I took off the suppressor to reduce the weight and let her experience more muzzle blast. She shot still faster and never had a miss. Here is her target after several magazines:


I moved on to self-defense shooting. I told her about what I call the four Bs. There are only four ways you can get a bad guy to stop their attack:

  1. Brains—You get a central nervous system hit and shut them down. This includes the upper spine as well as the brain.
  2. Bone—You shoot and break their pelvis or other major mechanical supporting structure allowing you to escape.
  3. Blood—You shoot them in a vital circulatory system causing them to lose sufficient blood pressure to remain conscious. Typically this is accomplished with shots to the heart and lungs.
  4. Balls—They loose courage and stop the attack because they don’t want to get shot or want to stop getting shot.

Although number 1 is the quickest end to the attack it is a very difficult shot because the head is easy to move rapidly and it’s almost a reflexive move when a gun is pointed at your head. Plus, with pistol calibers the only dependable way to get into the cranial cavity is through the eye sockets. The curved and angled skull can deflect the bullet such that it doesn’t penetrate. Getting a bullet into the eye socket is an extremely difficult shot on a moving target.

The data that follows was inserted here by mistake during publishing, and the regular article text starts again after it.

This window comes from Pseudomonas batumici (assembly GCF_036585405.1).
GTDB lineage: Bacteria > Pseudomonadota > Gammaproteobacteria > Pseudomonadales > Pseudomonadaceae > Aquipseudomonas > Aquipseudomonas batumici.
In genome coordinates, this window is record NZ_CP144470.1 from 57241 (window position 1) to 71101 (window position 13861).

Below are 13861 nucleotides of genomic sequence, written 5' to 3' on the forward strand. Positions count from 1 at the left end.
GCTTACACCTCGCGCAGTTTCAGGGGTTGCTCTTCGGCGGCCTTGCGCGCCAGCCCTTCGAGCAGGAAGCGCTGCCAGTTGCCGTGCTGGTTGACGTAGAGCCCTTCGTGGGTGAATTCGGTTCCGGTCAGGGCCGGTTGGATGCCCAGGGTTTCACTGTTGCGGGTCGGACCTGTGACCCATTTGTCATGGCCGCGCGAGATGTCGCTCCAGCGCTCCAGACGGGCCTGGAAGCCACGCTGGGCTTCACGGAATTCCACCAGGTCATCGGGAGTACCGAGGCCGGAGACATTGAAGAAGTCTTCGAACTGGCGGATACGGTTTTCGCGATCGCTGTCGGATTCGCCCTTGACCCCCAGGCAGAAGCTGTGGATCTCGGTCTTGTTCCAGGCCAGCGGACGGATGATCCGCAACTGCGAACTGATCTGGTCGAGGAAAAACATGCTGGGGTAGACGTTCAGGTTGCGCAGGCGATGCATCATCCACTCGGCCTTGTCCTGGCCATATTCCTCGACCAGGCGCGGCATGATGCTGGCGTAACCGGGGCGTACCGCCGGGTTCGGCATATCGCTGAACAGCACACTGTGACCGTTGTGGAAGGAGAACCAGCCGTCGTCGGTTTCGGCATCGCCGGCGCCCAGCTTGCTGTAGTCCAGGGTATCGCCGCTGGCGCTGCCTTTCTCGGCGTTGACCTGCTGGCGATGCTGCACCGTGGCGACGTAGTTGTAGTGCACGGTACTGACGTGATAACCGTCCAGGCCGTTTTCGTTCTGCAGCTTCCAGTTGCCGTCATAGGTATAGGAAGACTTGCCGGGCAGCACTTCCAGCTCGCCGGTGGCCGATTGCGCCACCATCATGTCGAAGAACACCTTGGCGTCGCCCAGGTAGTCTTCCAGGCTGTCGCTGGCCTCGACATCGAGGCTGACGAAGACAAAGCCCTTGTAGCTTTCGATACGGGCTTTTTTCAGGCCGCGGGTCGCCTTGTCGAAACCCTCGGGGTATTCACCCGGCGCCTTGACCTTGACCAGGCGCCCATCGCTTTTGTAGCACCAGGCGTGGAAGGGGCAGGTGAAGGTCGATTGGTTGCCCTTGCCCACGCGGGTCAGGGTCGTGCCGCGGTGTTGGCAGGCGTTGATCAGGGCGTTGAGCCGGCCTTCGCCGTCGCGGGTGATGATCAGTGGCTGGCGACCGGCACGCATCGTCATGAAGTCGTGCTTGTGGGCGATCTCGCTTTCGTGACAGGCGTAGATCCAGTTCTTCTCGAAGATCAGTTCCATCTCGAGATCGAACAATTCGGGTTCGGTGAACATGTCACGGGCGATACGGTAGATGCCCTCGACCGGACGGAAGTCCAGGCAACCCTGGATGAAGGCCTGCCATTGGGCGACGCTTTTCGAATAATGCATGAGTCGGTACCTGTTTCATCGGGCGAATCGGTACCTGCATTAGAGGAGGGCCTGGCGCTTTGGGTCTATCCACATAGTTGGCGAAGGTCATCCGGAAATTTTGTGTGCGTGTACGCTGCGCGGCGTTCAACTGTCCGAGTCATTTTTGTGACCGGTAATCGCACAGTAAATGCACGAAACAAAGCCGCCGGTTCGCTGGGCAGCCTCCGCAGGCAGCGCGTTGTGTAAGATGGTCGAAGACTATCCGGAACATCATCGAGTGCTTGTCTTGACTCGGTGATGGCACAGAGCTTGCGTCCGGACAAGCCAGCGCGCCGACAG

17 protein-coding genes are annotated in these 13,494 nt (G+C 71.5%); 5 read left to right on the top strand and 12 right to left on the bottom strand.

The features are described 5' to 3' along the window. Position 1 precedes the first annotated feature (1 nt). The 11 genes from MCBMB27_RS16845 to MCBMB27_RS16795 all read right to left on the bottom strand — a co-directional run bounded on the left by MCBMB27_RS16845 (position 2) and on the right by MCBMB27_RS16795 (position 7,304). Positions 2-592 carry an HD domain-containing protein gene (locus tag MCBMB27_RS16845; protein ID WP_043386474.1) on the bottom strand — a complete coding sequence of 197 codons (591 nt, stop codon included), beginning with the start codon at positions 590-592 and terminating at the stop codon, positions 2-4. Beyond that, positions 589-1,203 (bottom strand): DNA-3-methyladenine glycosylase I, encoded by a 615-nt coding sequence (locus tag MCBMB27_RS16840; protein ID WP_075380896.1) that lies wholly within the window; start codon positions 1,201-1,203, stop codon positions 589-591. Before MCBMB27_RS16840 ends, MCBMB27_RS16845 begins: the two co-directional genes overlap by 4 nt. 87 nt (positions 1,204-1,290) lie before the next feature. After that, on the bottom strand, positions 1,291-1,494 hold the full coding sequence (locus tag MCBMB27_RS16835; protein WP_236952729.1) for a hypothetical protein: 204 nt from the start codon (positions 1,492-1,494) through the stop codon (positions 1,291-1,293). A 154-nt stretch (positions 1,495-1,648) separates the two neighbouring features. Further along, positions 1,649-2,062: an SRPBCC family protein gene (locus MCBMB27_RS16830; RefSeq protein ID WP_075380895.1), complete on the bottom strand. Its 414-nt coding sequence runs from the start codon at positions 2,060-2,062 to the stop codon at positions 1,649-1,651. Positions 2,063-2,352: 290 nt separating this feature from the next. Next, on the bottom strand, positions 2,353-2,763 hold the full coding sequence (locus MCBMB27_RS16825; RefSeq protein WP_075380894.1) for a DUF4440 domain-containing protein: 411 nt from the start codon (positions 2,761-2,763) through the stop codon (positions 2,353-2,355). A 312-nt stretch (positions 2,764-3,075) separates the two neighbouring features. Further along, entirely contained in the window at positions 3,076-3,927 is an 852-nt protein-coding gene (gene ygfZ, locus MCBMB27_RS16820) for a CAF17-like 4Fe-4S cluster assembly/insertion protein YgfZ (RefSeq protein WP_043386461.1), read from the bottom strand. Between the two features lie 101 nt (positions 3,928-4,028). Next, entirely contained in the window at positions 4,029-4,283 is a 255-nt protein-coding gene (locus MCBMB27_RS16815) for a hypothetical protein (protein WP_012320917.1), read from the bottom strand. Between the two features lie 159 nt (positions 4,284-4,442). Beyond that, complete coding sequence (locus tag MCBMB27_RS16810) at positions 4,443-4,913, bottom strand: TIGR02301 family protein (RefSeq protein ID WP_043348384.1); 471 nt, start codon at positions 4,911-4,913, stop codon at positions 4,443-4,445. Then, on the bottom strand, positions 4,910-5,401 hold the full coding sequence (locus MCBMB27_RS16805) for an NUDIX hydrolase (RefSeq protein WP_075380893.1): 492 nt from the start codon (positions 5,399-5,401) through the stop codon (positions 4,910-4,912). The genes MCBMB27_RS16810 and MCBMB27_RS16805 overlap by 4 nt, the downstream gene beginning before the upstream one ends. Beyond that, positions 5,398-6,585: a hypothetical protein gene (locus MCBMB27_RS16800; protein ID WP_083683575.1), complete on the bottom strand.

Number 2 is a little easier if you are shooting a reasonably large caliber at the pelvis. They can’t get their pelvis out of the way as quickly and reflexively as their head. But the hips, which are most easily broken are still a small target compared to number 3.

The first target should be number 3, the upper chest. It’s difficult to move the chest area rapidly because it’s near the center of gravity. The heart and lungs are a much larger target. These are what should be shot first. If that doesn’t get the desired results after a few shots then start targeting number 2 or 1 (photo by Barb):


How many times do you shoot? You shoot until the attack is stopped. If they turn and run you are done unless they are putting another innocent life in imminent danger of permanent injury or death.

I explained you can’t shoot someone just because you don’t want them in your yard. You can only justifiably use lethal force to defend yourself or other innocent people from imminent danger of permanent injury or death. Washington state does generally consider someone who has broken into your house, knowing that people are present, as sufficient justification to use lethal force. There are some situations where this is not going to be true. A healthy adult male shooting a 10-year old who broke a window and came into the house is probably going to jail. The resident has to use reasonable judgement.

Susan first used the .22 pistol with good results: